Music, working memory and reading
Au, A., Daniel, R., Guan, Q., Caltabiano, N., Caltabiano, M., and Meng, W.J. (2012) Music, working memory and reading. Combined Abstracts of 2012 Australian Psychology Conferences. .
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This study examined the impact of music and working memory on the reading of irregular words and pseudowords. Twenty-three advanced adult musicians and 45 undergraduate controls were tested on various musical abilities, verbal and spatial memory, and on the reading of irergular words and pseudowords. Results showed that when taking into account general education, advanced musicians performed better than the undergraduate controls on melodic organization, temporal perception and incidental music memory. They had better verbal memory, and were more accurate in reading irregular words but not pseudowords. Likewise, melodic organization and incidental incidental music memory correlated positively with the reading of two types of words but the effect attenuated once partiallng out general educaiton. Advanced musicians may be more fluent in processing overall pattern when reading music and therefore, are more capable of tranfering this skill to word reading. The results are consistent with previous studies in that music training improves children's reading ability and pitch discrimination. The results also implied the basic hierarchiical processing for music and speech recruits distinct cortical networks. Althgouh music training seems to benefit language learning more at a young age, language skills can be improved by some other means.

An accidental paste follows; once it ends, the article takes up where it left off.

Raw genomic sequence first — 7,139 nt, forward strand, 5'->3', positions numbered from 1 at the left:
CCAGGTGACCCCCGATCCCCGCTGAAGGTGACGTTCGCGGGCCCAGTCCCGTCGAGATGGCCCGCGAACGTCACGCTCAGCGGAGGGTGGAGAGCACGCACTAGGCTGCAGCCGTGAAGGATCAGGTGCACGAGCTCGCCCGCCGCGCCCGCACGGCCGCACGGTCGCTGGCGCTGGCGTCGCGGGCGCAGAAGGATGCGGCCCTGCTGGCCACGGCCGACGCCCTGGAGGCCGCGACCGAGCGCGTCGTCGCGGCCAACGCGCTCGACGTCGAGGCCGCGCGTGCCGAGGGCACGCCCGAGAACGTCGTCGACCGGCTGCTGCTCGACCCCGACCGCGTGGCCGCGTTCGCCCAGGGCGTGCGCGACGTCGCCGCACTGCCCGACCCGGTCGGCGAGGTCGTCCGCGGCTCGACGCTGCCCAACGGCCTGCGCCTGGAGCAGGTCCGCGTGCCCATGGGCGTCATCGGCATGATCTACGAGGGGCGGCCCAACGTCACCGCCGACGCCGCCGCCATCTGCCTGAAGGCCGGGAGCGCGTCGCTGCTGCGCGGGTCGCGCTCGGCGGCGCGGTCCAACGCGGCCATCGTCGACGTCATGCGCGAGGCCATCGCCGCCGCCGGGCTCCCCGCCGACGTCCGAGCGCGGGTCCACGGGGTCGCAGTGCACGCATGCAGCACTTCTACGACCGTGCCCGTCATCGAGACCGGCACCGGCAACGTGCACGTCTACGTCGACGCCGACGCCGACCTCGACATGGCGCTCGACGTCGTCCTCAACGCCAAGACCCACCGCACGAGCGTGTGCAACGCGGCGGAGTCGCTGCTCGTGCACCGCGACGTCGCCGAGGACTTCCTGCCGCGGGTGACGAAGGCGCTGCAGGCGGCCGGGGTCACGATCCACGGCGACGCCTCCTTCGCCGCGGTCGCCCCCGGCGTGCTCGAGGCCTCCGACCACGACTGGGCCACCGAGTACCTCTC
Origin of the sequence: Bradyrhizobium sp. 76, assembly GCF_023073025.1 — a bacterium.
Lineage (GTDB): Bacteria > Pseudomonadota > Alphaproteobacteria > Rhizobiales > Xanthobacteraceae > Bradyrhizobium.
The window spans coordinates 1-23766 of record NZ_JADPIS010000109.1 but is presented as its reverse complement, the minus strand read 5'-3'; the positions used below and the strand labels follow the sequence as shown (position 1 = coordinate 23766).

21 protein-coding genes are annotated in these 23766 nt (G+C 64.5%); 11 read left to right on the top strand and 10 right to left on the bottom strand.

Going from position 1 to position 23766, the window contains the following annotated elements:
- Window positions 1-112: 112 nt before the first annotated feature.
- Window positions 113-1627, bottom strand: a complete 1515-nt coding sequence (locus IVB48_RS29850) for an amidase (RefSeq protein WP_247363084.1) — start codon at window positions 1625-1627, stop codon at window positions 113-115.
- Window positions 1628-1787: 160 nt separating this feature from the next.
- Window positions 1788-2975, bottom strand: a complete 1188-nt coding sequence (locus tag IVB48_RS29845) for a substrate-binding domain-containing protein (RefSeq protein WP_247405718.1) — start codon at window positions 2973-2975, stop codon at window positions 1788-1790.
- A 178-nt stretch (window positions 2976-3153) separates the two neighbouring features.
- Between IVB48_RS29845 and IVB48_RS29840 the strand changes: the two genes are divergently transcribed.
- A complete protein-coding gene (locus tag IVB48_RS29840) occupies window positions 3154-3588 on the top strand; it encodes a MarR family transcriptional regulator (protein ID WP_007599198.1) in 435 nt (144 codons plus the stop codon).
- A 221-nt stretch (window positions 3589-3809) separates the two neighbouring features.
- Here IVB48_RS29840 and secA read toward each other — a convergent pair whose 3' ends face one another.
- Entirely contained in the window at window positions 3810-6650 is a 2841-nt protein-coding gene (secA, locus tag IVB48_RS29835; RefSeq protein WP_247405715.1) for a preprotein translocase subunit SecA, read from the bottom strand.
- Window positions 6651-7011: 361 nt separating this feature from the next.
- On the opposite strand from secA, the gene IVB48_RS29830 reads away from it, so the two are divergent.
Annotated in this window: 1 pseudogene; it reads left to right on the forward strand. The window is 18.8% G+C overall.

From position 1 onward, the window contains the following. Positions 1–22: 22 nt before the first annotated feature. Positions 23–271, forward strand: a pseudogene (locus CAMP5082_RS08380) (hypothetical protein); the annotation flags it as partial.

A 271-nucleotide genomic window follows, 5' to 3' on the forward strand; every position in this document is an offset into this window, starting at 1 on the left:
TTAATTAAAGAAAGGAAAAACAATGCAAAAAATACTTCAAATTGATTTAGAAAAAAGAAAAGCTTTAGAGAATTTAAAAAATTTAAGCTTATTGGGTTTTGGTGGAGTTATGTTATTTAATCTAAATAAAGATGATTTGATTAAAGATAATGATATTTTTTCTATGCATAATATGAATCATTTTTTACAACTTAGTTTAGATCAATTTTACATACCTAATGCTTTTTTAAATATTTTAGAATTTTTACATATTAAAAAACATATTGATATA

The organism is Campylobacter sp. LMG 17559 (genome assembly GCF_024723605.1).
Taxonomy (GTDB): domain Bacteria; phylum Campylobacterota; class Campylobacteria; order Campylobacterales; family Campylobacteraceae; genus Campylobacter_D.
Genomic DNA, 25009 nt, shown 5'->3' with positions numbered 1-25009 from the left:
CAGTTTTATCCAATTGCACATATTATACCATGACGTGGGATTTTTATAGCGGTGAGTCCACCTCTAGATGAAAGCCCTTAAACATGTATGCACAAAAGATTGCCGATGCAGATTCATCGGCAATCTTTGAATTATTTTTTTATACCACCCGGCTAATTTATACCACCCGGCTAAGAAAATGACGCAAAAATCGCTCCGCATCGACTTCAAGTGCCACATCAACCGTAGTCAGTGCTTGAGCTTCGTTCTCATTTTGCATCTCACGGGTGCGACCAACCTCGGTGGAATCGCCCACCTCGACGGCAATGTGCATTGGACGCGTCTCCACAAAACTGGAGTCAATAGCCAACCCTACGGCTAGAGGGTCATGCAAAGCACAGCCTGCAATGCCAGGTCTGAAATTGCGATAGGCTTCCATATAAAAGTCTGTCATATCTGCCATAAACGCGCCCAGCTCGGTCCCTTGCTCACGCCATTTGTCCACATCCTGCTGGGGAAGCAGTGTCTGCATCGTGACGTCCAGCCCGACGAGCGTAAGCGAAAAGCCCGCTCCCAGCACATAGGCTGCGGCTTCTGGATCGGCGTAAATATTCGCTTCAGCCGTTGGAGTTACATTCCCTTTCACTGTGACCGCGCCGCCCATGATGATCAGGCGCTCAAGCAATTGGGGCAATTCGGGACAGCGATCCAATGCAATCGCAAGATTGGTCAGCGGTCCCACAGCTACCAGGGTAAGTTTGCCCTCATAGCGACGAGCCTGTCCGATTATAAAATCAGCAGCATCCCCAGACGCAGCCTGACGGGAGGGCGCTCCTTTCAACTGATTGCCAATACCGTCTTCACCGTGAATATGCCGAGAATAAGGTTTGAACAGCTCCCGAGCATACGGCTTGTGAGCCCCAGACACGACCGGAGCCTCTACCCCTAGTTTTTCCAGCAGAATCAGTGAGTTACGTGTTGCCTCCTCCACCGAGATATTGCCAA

|Item Type:||Conference Item (Abstract / Summary)|
|FoR Codes:||17 PSYCHOLOGY AND COGNITIVE SCIENCES > 1702 Cognitive Science > 170205 Neurocognitive Patterns and Neural Networks @ 40%|
17 PSYCHOLOGY AND COGNITIVE SCIENCES > 1702 Cognitive Science > 170201 Computer Perception, Memory and Attention @ 30%
17 PSYCHOLOGY AND COGNITIVE SCIENCES > 1702 Cognitive Science > 170204 Linguistic Processes (incl Speech Production and Comprehension) @ 30%
|SEO Codes:||97 EXPANDING KNOWLEDGE > 970117 Expanding Knowledge in Psychology and Cognitive Sciences @ 100%|
|Deposited On:||05 Nov 2012 15:24|
|Last Modified:||05 Nov 2012 15:24|
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